In his new book, “The Post-American World,” Mr. Zakaria writes that America remains a politico-military superpower, but “in every other dimension ”” industrial, financial, educational, social, cultural ”” the distribution of power is shifting, moving away from American dominance.” With the rise of China, India and other emerging markets, with economic growth sweeping much of the planet, and the world becoming increasingly decentralized and interconnected, he contends, “we are moving into a post-American world, one defined and directed from many places and by many people.”
For that matter, Mr. Zakaria argues that we are now in the midst of the third great tectonic power shift to occur over the last 500 years: the first was the rise of the West, which produced “modernity as we know it: science and technology, commerce and capitalism, the agricultural and industrial revolutions”; the second was the rise of the United States in the 20th century; and the third is what he calls “the rise of the rest,” with China and India “becoming bigger players in their neighborhoods and beyond,” Russia becoming more aggressive, and Europe acting with “immense strength and purpose” on matters of trade and economics.
Many of this volume’s more acute arguments echo those that have been made by other analysts and writers, most notably, the New York Times columnist Thomas L. Friedman on globalization, and Jimmy Carter’s national security adviser, Zbigniew Brzezinski, on America’s growing isolation in an increasingly adversarial world. But Mr. Zakaria uses his wide-ranging fluency in economics, foreign policy and cultural politics to give the lay reader a lucid picture of a globalized world (and America’s role in it) that is changing at light speed, even as he provides a host of historical analogies to examine the possible fallout of these changes.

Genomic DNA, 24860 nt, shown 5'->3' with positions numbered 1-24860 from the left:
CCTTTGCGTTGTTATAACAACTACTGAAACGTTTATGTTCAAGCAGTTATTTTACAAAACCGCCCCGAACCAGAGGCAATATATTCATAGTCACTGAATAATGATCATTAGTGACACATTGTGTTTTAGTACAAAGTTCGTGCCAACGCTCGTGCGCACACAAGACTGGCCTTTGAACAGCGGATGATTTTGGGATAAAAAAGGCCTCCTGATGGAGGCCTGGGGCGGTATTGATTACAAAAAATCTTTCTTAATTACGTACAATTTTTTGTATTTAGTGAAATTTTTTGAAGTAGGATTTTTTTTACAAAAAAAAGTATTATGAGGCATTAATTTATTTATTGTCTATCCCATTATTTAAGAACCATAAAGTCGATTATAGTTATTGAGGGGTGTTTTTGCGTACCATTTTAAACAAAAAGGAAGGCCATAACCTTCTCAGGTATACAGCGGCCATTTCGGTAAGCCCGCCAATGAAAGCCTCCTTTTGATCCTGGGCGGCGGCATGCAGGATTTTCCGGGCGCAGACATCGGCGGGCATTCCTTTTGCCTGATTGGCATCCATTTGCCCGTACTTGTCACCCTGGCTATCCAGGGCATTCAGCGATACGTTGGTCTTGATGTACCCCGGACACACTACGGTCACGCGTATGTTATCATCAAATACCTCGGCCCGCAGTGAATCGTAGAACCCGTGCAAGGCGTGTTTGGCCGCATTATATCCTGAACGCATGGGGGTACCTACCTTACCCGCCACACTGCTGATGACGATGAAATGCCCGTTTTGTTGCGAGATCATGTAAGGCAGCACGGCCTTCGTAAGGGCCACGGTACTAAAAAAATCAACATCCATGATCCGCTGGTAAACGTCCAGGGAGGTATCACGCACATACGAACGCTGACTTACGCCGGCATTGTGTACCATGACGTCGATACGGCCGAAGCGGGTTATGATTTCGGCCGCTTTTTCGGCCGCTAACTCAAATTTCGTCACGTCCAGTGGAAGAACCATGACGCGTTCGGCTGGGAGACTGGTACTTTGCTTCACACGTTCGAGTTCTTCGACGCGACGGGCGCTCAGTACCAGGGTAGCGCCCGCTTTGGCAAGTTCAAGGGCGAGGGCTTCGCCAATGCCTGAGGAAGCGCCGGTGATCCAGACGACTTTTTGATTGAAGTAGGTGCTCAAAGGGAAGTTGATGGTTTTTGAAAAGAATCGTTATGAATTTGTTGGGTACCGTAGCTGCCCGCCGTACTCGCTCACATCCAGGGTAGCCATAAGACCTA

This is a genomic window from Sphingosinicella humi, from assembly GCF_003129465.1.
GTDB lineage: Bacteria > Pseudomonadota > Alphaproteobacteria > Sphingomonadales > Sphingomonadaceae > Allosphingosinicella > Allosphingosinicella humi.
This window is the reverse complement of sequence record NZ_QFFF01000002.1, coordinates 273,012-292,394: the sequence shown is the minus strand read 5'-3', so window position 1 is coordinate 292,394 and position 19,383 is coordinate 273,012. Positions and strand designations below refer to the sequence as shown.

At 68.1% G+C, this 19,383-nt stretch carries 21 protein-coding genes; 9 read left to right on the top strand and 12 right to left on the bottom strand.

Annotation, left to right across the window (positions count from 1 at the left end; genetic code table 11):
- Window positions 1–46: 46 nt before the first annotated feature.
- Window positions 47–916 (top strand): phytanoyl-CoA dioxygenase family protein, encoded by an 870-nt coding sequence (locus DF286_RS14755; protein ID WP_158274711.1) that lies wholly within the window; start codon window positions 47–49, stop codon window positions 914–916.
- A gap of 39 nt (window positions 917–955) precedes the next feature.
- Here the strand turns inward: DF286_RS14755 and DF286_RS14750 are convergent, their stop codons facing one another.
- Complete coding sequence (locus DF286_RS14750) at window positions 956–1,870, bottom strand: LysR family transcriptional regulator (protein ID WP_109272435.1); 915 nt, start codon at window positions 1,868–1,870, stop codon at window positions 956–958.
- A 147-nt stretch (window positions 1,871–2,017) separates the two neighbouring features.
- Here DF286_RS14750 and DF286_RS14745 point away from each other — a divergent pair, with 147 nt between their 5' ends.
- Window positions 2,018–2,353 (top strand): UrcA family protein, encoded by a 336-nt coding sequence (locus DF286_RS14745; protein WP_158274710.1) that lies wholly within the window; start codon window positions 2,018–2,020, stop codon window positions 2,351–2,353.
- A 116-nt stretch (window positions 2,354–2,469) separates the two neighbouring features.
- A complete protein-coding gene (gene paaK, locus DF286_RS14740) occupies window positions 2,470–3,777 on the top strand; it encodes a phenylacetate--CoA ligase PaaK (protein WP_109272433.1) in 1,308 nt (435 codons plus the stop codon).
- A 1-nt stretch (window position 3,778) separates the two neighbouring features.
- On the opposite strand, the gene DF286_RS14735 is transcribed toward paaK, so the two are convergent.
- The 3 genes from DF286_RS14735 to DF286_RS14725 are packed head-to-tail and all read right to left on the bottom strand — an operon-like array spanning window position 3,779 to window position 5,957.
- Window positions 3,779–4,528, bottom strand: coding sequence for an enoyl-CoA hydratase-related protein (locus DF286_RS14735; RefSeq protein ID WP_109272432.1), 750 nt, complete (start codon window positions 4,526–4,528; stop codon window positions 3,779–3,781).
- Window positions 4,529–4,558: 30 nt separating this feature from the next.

The irony of the “rise of the rest,” Mr. Zakaria notes, is that it is largely a result of American ideas and actions: “For 60 years, American politicians and diplomats have traveled around the world pushing countries to open their markets, free up their politics, and embrace trade and technology. We have urged peoples in distant lands to take up the challenge of competing in the global economy, freeing up their currencies, and developing new industries. We counseled them to be unafraid of change and learn the secrets of our success. And it worked: the natives have gotten good at capitalism.”
Read it all.